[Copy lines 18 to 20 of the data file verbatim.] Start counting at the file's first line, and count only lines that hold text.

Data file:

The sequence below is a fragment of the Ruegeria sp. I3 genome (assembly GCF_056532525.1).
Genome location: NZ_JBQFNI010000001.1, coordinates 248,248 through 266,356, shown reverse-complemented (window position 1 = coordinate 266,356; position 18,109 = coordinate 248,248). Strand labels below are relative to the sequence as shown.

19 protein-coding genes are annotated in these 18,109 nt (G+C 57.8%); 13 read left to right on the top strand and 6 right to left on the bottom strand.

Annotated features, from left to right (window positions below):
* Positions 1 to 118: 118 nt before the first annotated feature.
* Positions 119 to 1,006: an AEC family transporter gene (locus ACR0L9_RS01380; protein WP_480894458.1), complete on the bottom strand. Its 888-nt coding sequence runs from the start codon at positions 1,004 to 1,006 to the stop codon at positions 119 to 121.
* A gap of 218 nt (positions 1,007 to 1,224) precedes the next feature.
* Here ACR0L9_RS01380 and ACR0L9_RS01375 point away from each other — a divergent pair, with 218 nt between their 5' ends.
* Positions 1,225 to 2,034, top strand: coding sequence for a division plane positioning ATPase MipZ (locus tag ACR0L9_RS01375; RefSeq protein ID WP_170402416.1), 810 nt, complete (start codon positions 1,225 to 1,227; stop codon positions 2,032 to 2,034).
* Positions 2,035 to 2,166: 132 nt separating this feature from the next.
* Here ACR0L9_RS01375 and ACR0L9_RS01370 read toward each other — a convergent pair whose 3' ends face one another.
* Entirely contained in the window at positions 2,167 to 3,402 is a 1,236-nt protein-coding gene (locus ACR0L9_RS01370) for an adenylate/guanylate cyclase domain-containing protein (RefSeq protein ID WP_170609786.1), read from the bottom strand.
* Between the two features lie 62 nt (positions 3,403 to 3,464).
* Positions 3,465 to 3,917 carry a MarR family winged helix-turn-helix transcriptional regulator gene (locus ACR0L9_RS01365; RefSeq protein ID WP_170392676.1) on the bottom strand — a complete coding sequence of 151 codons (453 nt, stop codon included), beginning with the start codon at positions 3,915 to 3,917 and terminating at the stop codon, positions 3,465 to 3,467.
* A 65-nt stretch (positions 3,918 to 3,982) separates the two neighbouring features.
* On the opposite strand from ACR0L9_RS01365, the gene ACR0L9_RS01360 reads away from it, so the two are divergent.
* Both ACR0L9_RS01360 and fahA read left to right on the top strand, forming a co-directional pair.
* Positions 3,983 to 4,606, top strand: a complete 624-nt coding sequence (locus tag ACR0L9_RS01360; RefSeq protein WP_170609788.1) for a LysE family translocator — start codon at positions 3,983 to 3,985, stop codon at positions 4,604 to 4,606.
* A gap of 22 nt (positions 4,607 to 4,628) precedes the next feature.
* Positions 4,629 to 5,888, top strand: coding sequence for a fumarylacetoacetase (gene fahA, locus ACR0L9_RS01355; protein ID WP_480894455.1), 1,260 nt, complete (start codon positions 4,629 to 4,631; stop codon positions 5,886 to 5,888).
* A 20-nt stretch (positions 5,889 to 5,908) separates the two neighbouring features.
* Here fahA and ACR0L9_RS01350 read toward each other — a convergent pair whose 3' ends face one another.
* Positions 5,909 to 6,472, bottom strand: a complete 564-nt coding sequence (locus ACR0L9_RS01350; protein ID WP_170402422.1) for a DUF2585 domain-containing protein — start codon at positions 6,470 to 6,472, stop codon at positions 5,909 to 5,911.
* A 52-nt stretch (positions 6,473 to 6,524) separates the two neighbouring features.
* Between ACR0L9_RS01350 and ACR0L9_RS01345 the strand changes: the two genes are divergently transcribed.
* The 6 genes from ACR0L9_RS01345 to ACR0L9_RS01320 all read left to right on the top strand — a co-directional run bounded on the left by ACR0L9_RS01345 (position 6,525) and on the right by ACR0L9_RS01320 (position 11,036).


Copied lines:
* Positions 3,983 to 4,606, top strand: a complete 624-nt coding sequence (locus tag ACR0L9_RS01360; RefSeq protein WP_170609788.1) for a LysE family translocator — start codon at positions 3,983 to 3,985, stop codon at positions 4,604 to 4,606.
* A gap of 22 nt (positions 4,607 to 4,628) precedes the next feature.
* Positions 4,629 to 5,888, top strand: coding sequence for a fumarylacetoacetase (gene fahA, locus ACR0L9_RS01355; protein ID WP_480894455.1), 1,260 nt, complete (start codon positions 4,629 to 4,631; stop codon positions 5,886 to 5,888).